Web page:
# Variable-directions method

An iterative method (cf. Iteration methods) for solving systems of linear or non-linear equations arising in difference or projection-difference methods for the approximate solution of, for example, boundary value problems for partial differential equations of elliptic type.

Let, for example, there be two spatial variables and a sequence of square grids $\omega _ {h}$ with step $h > 0$ and nodes $x _ {i} \equiv ( i _ {1} h , i _ {2} h)$, where $i \equiv ( i _ {1} , i _ {2} )$ is a vector with integer components. Let $\Omega _ {h}$ be the set of nodes $\omega _ {h}$ at which one seeks a solution to a difference or projection-difference problem written in the form of the operator equation

$$L _ {h} ( u _ {h} ) = f _ {h}$$

in the Euclidean space $H _ {h}$. The latter can be identified with the space of functions given at the nodes of $\Omega _ {h}$; the dimension of $H _ {h}$ coincides with the number of points $N _ {h}$ from $\Omega _ {h}$.

Let

$$\tag{1 } A _ {h} u _ {h} ( x _ {i} ) = \ \sum _ {x _ {i+} j \in \Omega _ {h} } a _ {i,j} u _ {h} ( x _ {i+} j ),\ \ x _ {i} \in \Omega _ {h} ,$$

be linear operators mapping $H _ {h}$ into $H _ {h}$. Among the operators (1) there are such for which the non-zero coefficients $a _ {i,j}$ in (1) correspond only to shift vectors $j \equiv ( j _ {1} , j _ {2} )$ having $j _ {2} = 0$. Such operators are called one-dimensional, acting with respect to $x _ {1}$, and they are denoted by $A _ {h,x _ {1} }$; similarly, for shift vectors having $j _ {1} = 0$, one defines the one-dimensional operators $A _ {h,x _ {2} }$ acting on $x _ {2}$.

The systems of equations

$$A _ {h,x _ {r} } u _ {h} = g _ {h} ,\ \ r = 1, 2,$$

split up into individual subsystems, each of which links only the values of $u _ {h} ( x _ {j} )$ at nodes lying on separate horizontal (for $A _ {h,x _ {1} }$) or vertical (for $A _ {h,x _ {2} }$) lines in the grid. The method is characterized by the use of intertwining operators for $A _ {h}$ of the form

$$R _ {h} = A _ {h,x _ {1} } A _ {h,x _ {2} } .$$

The solution to the system

$$\tag{2 } A _ {h,x _ {1} } A _ {h,x _ {2} } u _ {h} = g _ {h}$$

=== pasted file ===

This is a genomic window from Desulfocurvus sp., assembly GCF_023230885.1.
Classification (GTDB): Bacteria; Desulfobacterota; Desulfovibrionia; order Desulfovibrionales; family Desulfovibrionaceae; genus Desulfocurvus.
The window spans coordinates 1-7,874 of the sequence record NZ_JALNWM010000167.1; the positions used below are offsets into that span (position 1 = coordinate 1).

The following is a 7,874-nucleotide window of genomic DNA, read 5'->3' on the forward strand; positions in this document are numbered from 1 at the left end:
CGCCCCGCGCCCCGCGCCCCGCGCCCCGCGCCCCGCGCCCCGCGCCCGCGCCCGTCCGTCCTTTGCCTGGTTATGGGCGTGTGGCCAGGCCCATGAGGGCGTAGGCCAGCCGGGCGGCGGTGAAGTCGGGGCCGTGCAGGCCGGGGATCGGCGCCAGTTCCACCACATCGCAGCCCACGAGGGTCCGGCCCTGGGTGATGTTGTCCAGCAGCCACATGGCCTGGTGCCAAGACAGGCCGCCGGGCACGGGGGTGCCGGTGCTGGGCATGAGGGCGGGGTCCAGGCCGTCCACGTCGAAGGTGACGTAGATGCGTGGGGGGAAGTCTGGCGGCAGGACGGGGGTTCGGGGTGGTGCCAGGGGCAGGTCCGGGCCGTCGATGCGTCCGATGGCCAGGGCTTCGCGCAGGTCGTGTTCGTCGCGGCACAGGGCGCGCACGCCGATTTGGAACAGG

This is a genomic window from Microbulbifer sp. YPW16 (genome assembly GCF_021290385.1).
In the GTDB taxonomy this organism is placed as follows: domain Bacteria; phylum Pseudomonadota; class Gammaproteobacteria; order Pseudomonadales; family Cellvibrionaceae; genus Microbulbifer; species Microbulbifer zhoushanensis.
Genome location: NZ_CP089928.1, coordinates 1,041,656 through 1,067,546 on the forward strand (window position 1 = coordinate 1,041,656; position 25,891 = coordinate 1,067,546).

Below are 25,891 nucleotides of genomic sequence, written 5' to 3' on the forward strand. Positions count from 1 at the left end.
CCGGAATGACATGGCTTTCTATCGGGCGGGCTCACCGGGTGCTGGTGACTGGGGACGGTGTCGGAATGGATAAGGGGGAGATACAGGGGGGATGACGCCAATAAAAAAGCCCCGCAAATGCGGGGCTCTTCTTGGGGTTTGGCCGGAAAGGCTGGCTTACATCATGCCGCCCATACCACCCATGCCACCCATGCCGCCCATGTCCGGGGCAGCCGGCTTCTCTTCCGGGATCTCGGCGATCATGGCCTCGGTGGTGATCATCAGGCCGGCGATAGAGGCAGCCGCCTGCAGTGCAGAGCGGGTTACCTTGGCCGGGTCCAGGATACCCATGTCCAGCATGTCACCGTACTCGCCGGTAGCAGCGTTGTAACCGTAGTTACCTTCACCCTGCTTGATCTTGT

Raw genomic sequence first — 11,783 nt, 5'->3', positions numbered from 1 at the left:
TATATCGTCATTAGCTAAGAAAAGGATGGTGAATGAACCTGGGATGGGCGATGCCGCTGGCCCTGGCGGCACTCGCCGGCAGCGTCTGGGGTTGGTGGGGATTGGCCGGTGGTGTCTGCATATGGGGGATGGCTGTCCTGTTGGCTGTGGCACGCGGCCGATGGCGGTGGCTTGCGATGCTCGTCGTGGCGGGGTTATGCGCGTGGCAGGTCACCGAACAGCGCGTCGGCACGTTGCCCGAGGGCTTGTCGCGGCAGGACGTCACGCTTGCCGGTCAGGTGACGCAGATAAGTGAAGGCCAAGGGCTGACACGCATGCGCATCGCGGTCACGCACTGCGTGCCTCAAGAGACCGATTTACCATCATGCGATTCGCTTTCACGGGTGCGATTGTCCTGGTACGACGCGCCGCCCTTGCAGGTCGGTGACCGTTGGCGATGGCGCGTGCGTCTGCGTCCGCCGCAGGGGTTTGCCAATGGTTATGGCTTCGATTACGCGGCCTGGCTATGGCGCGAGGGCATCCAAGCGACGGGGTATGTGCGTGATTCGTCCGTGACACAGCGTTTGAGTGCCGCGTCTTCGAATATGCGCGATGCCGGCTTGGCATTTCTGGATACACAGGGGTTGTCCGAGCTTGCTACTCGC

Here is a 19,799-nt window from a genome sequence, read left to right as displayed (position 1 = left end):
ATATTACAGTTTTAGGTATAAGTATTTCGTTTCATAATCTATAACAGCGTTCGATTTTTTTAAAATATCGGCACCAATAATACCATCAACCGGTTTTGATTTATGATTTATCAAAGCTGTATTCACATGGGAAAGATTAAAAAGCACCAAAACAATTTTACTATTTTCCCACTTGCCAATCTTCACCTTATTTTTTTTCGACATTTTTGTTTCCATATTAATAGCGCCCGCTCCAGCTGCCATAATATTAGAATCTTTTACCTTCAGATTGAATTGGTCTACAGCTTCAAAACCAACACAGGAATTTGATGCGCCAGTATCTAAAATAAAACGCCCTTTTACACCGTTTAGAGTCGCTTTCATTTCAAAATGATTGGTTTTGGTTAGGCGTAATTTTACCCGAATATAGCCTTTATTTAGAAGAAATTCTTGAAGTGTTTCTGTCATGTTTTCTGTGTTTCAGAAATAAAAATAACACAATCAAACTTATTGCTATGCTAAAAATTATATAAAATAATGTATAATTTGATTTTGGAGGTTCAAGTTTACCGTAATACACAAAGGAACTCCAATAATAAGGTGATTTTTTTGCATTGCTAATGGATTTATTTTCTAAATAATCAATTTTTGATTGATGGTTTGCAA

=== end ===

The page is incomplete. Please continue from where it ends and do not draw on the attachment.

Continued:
then amounts to the successive solution of the two systems

$$\tag{3 } A _ {h,x _ {1} } v _ {h} = g _ {h} ,$$

$$\tag{4 } A _ {h,x _ {2} } u _ {h} = v _ {h} ,$$

in which one first solves the separate subsystems on the horizontal lines in the grid (in the case (3)) and then varies the directions and solves the subsystems on the vertical lines (in the case (4)). Usually, the operators $R _ {h}$ are taken such that only $O( N _ {h} )$ arithmetic operations are involved in solving (3) and (4), and consequently also (2). Therefore, each iteration in the method, of the form

$$\tag{5 } R _ {h} ^ {(} n) u _ {h} ^ {(} n+ 1) = R _ {h} ^ {(} n) u _ {h} ^ {(} n) - ( L _ {h} ( u _ {h} ^ {(} n) ) - f _ {h} ),\ \ n = 0, 1 \dots$$

requires $O( N _ {h} )$ arithmetic operations, where the superscript $n$ corresponds to the number of the iteration.

The most effective results are obtained for the commutative case, where $L _ {h}$ is a self-adjoint positive-definite operator, while the operators $R _ {h} ^ {(} n)$ are self-adjoint and commute with $L _ {h}$. In that case, for any $\epsilon > 0$ the error in the initial approximation can be reduced in norm by a factor $\epsilon ^ {-} 1$ in $M = O( | \mathop{\rm ln} \epsilon | | \mathop{\rm ln} h | )$ iterations. The commutative case will be encountered only for boundary value problems in which the variables can be separated, and therefore, the region should be a rectangle. The most common case of the method (5) for the equation

$$L _ {h} u _ {h} = ( \Lambda _ {h,x _ {1} } + \Lambda _ {h,x _ {2} } ) u _ {h} = f _ {h}$$

is the method

$$\left [ \prod _ { r= } 1 ^ { 2 } ( E _ {h} + \tau _ {r,h} ^ {(} n) \Lambda _ {h,x _ {r} } ) \right ] ( u _ {h} ^ {(} n+ 1) - u _ {h} ^ {(} n) ) = \ - \gamma _ {h} ^ {(} n) ( L _ {h} u _ {h} ^ {(} n) - f _ {h} ),$$

where $E _ {n}$ is the identity operator.

One also uses approaches based on different variational principles, supplementing the approach in which the iteration parameters are chosen to minimize the norm of the operator for passing from the zero-th iteration to an iteration of a given index.

The method is frequently used as an internal iterative process in two-step iteration methods based on operators that are equivalent in spectrum and suitable for use with variable coefficients and non-linear problems.

#### References

 [1] D.W. Peaceman, H.H. Rachford, "The numerical solution of parabolic and elliptic differential equations" SIAM J. , 3 : 1 (1955) pp. 28–41 [2] E.G. D'yakonov, "Iterative methods for solving difference analogues of boundary value problems for equations of elliptic type" , Kiev (1970) (In Russian) [3] N.N. Yanenko, "The method of fractional steps; the solution of problems of mathematical physics in several variables" , Springer (1971) (Translated from Russian) [4] A.A. Samarskii, "Theorie der Differenzverfahren" , Akad. Verlagsgesell. Geest u. Portig K.-D. (1984) (Translated from Russian) [5] G.I. Marchuk, "Methods of numerical mathematics" , Springer (1982) (Translated from Russian)
How to Cite This Entry:
Variable-directions method. Encyclopedia of Mathematics. URL: http://encyclopediaofmath.org/index.php?title=Variable-directions_method&oldid=49111
This article was adapted from an original article by E.G. D'yakonov (originator), which appeared in Encyclopedia of Mathematics - ISBN 1402006098. See original article